The case study I have chose for an example is from our text, Africa South of the Sahara. This case studied is called New Development in Migration: China and Africa and it discusses the two-way migration between China and numerous Africa Countries. Although there are benefits from these migrations, controversy in both Africa and China have occurred. According to the textbook, small numbers of Africans have migrated to China as early as the 1960s. African migration to China has grown rapidly since 2003 which is when China joined the World Trade Organization. Many of these Africans reside in an area called “African Town” to engage in trade. Due to the rapid increase of migration, the Chinese government has put stricter visa laws in place as well as provide a one-month limit to Africans who want to come to China. People from China also migrate to places in Africa such as Cape Verde to establish small merchandise shops where they sell mostly Chinese-made goods. Chinese engineering firms have been contracted to take on major projects in Africa which has become controversial. The use of Chinese workers takes away from local African workers opportunities for employment. Overall, two-way migration can be both beneficial and detrimental to both countries. If countries want to continue using two-way migration, I believe that their needs to be strict laws in place so that the people who have migrated don’t take away from those who originally resided there. (Stock, 2013)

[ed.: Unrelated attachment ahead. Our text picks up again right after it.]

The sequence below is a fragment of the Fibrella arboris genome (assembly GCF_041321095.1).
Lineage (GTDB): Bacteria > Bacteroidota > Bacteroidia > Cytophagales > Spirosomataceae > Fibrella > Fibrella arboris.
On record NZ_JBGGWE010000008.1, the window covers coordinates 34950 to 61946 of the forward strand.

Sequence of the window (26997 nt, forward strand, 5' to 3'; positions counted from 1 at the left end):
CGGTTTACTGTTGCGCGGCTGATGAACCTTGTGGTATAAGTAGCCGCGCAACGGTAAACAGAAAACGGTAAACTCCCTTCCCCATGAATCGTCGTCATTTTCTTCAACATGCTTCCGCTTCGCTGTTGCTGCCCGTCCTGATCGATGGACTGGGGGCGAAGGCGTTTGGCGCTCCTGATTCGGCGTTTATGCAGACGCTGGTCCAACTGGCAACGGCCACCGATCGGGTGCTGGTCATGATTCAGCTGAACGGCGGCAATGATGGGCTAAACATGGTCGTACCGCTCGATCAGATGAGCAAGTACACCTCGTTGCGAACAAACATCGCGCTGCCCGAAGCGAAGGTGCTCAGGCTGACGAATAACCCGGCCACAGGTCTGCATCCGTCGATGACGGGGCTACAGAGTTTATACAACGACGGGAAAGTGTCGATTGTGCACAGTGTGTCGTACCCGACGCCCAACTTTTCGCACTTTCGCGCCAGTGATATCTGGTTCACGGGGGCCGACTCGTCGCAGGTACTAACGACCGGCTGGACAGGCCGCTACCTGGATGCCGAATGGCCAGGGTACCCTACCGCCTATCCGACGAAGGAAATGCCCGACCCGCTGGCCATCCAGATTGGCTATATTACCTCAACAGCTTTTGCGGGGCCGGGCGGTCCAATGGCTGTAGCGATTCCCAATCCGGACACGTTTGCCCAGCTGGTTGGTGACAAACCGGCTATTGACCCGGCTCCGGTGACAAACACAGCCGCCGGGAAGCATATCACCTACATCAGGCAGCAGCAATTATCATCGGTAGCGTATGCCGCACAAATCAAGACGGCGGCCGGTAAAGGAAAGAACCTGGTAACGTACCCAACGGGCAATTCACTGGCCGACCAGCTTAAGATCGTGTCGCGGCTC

In conclusion, I believe people migrate for many different reasons, but mainly to better their own lives. Migration effects both the regions where people are leaving and the areas to which people are migrating. Populations change frequently due to the vast number of people migrating as well as the changes in development of the countries. The places in which people leave have a development that is slowed down whereas places where people are migrating to are developing rapidly.

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Human Migration in Sub-Saharan Africa. (2020, Jul 23). Retrieved July 16, 2024 , from